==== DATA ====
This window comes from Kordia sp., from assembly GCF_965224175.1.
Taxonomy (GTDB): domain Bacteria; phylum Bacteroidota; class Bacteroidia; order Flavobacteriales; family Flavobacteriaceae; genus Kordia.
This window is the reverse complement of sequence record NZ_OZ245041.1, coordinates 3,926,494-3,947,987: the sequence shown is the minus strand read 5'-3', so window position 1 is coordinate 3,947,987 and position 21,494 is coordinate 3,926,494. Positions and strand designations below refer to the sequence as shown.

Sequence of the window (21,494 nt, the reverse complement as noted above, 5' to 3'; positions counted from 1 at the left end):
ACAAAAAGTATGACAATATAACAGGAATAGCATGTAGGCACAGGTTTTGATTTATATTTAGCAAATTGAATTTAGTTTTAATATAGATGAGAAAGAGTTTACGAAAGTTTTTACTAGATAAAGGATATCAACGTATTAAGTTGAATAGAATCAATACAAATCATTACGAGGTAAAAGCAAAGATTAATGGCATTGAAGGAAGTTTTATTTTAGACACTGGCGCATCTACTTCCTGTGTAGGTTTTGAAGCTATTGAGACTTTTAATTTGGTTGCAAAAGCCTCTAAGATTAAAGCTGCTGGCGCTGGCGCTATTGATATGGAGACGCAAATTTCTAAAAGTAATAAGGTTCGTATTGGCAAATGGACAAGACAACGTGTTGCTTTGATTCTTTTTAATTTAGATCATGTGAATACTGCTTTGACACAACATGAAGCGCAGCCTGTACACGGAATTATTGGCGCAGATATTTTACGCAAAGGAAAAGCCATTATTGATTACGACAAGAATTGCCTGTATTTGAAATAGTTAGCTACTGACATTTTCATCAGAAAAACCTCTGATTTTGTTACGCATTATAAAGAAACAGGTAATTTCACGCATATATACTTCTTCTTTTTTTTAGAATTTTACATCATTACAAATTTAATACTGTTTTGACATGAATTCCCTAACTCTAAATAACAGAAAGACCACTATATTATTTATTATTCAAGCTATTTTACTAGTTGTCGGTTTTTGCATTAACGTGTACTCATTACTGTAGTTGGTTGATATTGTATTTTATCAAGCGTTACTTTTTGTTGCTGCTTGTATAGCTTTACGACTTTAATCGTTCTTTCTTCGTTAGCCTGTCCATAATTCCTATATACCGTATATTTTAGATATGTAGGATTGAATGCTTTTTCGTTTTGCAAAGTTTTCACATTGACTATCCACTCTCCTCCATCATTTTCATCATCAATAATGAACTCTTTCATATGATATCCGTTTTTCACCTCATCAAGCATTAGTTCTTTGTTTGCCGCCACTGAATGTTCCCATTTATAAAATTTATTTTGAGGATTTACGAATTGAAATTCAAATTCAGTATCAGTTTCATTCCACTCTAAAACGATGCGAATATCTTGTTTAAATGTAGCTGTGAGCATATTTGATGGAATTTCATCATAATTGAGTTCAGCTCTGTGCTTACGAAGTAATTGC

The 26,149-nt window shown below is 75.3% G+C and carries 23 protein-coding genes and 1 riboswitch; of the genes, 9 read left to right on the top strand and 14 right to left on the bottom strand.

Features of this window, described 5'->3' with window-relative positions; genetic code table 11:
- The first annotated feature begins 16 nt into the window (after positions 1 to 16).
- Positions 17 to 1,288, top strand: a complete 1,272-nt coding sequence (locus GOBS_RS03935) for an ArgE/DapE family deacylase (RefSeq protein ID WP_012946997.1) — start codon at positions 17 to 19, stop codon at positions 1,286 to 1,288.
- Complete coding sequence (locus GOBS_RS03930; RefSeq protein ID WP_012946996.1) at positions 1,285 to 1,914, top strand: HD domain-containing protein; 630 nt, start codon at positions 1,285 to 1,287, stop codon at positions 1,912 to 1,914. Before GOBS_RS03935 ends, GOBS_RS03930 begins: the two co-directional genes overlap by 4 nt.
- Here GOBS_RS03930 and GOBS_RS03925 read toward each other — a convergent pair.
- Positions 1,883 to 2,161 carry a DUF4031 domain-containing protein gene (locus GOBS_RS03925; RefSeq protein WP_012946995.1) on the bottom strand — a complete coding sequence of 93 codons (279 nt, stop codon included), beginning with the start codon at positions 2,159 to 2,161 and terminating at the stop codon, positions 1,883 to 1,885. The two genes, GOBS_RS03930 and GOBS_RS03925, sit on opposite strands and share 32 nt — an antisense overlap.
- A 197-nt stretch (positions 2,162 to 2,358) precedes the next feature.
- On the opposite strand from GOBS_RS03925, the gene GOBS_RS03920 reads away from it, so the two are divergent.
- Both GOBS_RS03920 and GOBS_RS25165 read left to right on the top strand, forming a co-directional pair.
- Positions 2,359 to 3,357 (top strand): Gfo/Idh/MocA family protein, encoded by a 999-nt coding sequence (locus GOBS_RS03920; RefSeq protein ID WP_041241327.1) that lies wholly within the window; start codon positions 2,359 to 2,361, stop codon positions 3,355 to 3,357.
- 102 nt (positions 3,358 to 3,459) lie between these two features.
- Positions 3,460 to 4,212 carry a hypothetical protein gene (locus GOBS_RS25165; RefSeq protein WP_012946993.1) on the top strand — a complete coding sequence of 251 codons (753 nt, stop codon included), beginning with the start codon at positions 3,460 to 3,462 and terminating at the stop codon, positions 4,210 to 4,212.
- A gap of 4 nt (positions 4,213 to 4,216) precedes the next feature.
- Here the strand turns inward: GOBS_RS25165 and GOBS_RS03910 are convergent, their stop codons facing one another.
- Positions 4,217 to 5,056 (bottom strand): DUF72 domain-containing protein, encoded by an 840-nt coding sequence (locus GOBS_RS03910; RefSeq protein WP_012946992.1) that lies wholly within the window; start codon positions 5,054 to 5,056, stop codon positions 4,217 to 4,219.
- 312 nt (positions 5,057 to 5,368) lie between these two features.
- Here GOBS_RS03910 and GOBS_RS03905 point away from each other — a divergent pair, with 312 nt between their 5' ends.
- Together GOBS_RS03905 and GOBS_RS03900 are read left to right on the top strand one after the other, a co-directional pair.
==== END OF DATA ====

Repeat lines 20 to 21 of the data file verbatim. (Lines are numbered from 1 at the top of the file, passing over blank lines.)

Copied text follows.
- Here the strand turns inward: GOBS_RS25165 and GOBS_RS03910 are convergent, their stop codons facing one another.
- Positions 4,217 to 5,056 (bottom strand): DUF72 domain-containing protein, encoded by an 840-nt coding sequence (locus GOBS_RS03910; RefSeq protein WP_012946992.1) that lies wholly within the window; start codon positions 5,054 to 5,056, stop codon positions 4,217 to 4,219.